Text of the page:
HOUSTON – Despite receiving a slap on the wrist last year, local
storm attorney Eric Dick continues to file lawsuits seeking to compel
appraisal against insurance companies in Harris County.
Dick, who has brought dozens upon dozens
of appraisal suits over the past two years, filed three more complaints
on Oct. 4, alleging the defendant insurers refused to participate in
the appraisal process, court records show.
The recently filed petitions are all similarly worded, contending
the insurance companies hired unqualified adjusters and improperly paid
the plaintiffs on their policy claims.
The suits also accuse the insurers of manipulating the claims process and appraisal process for their own benefit.
“For example, Defendant routinely requires that Plaintiff prove
that a dispute exists as to the claimed benefits – even though Plaintiff
has sent demand letters, invoked appraisal, and filed this lawsuit to
force the appraisal process,” the suits state.
However, if one of Dick’s past appraisal suits is any indication,
there might be some disparity between what the attorney alleges in his
cookie-cutter petitions and what is actually factual.
Last July, a Harris County judge sanctioned Dick for his “offensive
conduct” in bringing an appraisal suit against State Farm Lloyds, court
On April 16, 2018, Dick filed a petition on behalf of Jade Etienne,
alleging State Farm refused to participate in the appraisal of his
client’s insurance claim.
The only problem is that three weeks before the suit was filed,
State Farm had indeed agreed to participate in the appraisal of
Etienne’s insurance claim, according to the court’s findings of fact.
“The court concludes that Plaintiff’s counsel, Eric Dick, filed a
petition against State Farm containing allegations that had no
evidentiary support at the time the Petition was filed and were unlikely
to have evidentiary support based on the records in Eric Dick’s
possession…,” writes Judge Theresa Chang, Court at Law No. 2, in her
conclusions of law.
“Specifically, State Farm advised Eric Dick three weeks before Eric
Dick filed this lawsuit that State Farm agreed to participate in an
appraisal of Plaintiff’s insurance claim.”
Judge Chang concluded the petition was “groundless” and filed in bad faith.
She found that Dick “needlessly” increased the costs of litigation
by filing the petition while also forcing State Farm to litigate the
same issue in a Harris County Ancillary Court.
Dick had attempted to seek an umpire appointment through the Ancillary Court after filing the petition, court records show.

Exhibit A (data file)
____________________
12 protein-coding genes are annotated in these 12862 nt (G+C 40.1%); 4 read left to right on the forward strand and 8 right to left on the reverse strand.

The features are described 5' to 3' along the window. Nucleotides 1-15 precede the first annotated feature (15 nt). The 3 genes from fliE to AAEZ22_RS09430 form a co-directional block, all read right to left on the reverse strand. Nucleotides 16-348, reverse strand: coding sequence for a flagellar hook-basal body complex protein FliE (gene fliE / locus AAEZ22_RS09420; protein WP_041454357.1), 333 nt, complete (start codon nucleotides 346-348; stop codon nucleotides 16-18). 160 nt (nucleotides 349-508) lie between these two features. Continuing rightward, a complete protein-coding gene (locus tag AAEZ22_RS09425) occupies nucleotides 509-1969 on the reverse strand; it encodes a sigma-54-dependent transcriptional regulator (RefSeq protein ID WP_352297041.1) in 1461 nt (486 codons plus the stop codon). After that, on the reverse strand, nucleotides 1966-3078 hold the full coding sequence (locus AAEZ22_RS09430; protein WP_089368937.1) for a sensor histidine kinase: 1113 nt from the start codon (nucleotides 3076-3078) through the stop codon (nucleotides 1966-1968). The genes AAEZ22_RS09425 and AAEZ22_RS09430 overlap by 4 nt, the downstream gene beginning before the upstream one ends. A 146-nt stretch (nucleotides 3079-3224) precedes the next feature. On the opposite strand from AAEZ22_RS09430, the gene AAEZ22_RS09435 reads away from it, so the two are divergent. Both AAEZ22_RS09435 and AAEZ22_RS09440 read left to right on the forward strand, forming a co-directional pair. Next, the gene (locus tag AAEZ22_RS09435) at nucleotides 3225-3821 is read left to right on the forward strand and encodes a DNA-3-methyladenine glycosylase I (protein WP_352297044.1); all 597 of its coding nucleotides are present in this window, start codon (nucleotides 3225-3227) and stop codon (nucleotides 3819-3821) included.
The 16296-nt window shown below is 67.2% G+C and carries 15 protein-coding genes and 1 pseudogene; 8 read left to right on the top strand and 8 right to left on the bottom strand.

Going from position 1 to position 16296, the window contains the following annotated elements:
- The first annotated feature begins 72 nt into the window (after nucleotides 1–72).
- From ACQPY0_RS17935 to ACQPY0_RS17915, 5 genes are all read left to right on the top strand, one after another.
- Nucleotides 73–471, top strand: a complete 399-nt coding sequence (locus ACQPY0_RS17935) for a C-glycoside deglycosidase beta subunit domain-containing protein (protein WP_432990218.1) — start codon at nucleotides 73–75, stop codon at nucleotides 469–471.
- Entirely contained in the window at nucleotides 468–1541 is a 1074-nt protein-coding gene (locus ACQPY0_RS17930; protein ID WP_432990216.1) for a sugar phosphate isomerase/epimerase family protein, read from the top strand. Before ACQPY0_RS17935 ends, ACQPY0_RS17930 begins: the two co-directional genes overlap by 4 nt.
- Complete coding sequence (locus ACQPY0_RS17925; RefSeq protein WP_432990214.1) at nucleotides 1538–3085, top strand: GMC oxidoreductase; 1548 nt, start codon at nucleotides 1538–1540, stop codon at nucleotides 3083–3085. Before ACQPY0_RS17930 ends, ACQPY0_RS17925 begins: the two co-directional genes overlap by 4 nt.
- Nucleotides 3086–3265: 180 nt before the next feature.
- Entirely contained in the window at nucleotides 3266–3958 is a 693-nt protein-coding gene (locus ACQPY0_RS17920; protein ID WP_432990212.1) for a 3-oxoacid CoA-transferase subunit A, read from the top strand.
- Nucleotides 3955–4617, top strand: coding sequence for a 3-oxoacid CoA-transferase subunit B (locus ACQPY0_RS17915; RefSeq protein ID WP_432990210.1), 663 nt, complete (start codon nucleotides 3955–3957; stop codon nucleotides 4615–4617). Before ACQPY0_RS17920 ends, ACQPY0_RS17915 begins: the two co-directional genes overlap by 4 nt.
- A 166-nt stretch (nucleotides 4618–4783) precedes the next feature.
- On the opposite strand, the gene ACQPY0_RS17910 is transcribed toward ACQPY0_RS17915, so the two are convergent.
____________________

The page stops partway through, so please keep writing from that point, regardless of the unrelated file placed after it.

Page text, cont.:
“The Court concludes that a sanction against Eric Dick is warranted
to punish Eric Dick for filing this petition and to deter future abuse
of the judicial process,” Judge Chang wrote.
“The Court concludes Eric Dick was the true offender, rather than
his client, because he had in his possession records showing that State
Farm had agreed to the appraisal process before Eric Dick filed
Plaintiff’s petition and Eric Dick knew about this action when he sought
an umpire appointment in another Court.”
Dick was ordered to pay $4,000 for the attorney’s fees incurred by State Farm.
Court records show that Etienne appealed and on Sept. 10 the 14th
Court of Appeals affirmed the lower court’s appointment of an umpire but
dismissed the sanctions award against Dick.
At least one defendant insurance company has speculated on the
reason why Dick continues to file petitions seeking to compel appraisal.
On July 3, Dick lost an appraisal case brought against the Southern Vanguard Insurance Company.
In its pleadings, SVIC had argued Dick was filing such suits to
circumvent a Texas law requiring pre-suit notice and make a “legally
unsupported” argument for fees to “justify” taking 45 percent of his
clients’ insurance payments after appraisal.
The Texas Supreme Court has found that the appraisal process does not require lawyers or lawsuits.
In its 2009 decision in State Farm Lloyds vs. Johnson, the high
court stated: “Appraisals require no attorneys, no lawsuits, no
pleadings, no subpoenas, and no hearings.”
The court plainly stated “appraisal is intended to take place before suit is filed.”
Whether Dick is taking a 45 percent contingency fee from these
homeowners to engage in a process that requires no attorneys or lawsuits